‘Anonymous’ has become increasingly more infamous in the past year or two for stunts such as swamping the MTV European Music Awards with votes which saw Rick Astley carried to victory as part of something of an in-joke for those embedded in cyber culture, or the more serious concerted actions against the ‘Church’ of Scientology for their attempts at internet censorship.

Since Wikileaks has become a household name and we’re all glued to the news to see what’s going to happen next in this fascinating collision of cyberspace and politics, Anonymous has once again reared its head into the mainstream by launching one of the biggest and most widely publicised Distributed Denial of Service (DDOS) attacks it’s managed so far – ‘Operation Payback’. The target? Mastercard, for their role in choking off financial donations to the whistle-blowing site.

After initially only seeming to take down the company’s corporate website for hours (which, let’s face it, no-one ever visits), it appears that for whatever reason, be it shared-hosting or otherwise, the actual Mastercard payment systems were also affected.

With over 3000 members in the IRC channel where the attacks were being co-ordinated from; huge mainstream media coverage and Mastercard left reeling, attention was inevitably turned towards Visa for their part in the spectacle.. A message on Twitter reading:

Almost instantaneously, the site was brought to its knees, which is where it remains as I write this.

Elsewhere, the number of mirrors of the Wikileaks site (direct and exact copies) that have been set up has sprung from just a couple of hundred to over 1000 in a matter of days, as groups and individuals around the internet rally in support.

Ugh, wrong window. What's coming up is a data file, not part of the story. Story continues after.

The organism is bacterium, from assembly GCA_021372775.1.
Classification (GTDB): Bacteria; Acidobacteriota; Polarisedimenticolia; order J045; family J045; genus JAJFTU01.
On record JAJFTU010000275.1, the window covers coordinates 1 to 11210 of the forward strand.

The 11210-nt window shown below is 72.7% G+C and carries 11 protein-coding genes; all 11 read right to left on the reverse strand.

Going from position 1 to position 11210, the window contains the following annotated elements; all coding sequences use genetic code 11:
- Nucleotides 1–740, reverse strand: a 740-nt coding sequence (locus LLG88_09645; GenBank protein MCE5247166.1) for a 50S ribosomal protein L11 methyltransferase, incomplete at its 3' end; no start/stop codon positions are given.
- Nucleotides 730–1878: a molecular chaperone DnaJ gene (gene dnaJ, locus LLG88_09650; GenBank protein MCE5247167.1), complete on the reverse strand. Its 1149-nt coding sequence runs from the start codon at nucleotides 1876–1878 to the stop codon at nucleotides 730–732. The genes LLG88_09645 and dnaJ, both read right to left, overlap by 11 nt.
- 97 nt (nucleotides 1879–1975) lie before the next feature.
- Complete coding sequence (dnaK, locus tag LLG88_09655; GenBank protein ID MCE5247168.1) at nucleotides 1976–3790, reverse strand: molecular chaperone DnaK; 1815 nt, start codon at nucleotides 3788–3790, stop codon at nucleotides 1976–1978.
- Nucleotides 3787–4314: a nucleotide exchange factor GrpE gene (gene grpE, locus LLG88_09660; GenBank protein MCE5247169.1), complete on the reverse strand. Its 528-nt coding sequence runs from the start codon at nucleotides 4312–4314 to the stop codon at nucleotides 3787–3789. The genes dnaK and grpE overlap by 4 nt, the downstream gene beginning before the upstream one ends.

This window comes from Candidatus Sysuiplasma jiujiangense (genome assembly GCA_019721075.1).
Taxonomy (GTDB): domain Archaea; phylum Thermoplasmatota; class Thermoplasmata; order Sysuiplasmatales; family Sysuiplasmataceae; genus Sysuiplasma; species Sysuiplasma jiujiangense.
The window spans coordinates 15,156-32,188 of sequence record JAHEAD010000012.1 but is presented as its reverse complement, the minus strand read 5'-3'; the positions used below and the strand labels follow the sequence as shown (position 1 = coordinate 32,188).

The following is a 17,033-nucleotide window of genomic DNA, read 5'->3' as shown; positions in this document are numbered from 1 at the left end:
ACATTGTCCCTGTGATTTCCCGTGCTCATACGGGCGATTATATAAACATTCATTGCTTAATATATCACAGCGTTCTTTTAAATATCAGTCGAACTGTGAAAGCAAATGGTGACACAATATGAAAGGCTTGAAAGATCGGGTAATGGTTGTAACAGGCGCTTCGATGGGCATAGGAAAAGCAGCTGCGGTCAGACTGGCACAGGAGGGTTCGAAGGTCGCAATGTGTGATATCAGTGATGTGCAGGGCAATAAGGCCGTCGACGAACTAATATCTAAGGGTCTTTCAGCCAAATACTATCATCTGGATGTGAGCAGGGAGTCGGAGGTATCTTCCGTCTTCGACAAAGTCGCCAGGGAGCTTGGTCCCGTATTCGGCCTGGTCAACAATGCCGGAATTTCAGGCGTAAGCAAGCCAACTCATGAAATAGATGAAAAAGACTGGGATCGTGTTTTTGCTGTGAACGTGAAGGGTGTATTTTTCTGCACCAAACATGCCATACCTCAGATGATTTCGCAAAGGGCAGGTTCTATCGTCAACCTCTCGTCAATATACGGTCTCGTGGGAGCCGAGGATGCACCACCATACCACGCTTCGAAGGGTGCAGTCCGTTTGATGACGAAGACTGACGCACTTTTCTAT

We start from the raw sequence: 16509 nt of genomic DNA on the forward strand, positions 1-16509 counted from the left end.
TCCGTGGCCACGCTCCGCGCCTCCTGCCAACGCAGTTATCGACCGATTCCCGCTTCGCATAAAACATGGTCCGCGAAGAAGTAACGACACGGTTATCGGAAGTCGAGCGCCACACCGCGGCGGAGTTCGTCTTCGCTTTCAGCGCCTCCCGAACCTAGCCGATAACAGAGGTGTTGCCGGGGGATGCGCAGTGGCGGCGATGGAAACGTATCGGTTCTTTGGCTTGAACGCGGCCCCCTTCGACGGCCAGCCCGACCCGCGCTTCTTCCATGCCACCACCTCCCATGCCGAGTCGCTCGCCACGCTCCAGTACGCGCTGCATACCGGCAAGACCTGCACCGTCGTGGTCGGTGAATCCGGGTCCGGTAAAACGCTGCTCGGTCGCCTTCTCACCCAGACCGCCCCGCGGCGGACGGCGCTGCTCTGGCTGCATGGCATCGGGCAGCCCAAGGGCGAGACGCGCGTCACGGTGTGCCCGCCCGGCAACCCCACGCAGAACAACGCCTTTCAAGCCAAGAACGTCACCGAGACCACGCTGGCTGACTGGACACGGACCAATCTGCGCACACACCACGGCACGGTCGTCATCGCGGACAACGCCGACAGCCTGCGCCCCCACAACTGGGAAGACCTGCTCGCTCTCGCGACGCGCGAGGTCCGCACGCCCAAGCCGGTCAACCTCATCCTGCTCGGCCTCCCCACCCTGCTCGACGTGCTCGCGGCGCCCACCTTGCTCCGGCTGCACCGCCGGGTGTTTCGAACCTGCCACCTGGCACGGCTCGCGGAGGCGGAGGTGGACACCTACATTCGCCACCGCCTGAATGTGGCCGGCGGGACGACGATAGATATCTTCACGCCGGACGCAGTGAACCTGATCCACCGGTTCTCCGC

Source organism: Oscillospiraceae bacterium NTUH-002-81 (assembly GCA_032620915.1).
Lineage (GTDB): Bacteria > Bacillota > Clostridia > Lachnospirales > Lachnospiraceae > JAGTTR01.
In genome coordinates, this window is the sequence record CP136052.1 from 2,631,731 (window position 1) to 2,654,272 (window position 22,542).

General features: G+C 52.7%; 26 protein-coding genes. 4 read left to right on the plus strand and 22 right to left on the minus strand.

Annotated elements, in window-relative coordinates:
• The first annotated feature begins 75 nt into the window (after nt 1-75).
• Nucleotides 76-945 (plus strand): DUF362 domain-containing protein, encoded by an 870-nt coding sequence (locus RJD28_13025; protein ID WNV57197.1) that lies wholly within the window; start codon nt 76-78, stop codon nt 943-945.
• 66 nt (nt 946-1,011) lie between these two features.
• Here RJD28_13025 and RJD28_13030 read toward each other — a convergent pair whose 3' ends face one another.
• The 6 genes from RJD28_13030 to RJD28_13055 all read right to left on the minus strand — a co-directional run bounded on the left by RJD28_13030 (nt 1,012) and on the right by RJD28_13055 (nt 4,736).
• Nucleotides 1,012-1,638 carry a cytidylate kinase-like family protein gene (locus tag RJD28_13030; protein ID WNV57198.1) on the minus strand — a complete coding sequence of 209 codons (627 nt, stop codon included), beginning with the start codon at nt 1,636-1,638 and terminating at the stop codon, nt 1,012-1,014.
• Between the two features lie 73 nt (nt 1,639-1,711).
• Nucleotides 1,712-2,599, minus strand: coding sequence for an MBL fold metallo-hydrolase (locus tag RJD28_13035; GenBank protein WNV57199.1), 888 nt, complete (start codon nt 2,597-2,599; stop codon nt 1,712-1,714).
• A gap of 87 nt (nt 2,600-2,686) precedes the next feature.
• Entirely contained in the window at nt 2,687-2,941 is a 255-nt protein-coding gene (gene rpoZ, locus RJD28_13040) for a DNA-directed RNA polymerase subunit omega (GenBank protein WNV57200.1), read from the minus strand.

So what’s important about all of this?

The most interesting thing is that it all goes far beyond this current issue of ‘CableGate’, despite its obvious importance.

This is a cultural shift that has been looming since the politicians and media proudly declared that “file sharing was dead” back when they won a court case to close Napster. Oh how wrong they were on that one.

…and that’s exactly the point. What lessons have been learned since then? It seems very little. The internet is an incredible creation because of its refusal to submit to any authority that tries to repress its existence in the freedom and communication of information. Every time an organisation or state tries to stem the flow, it gets overwhelmed by the sheer volume that follows.

I love that, and I love the possibilities that it creates.

Media correspondents can talk about half understood things like ‘net neutrality’ and ‘hacktivism’ all they want, but the really exciting thing is the shift in mindset from the idea that one person is powerless on their own; the strength of the collective.

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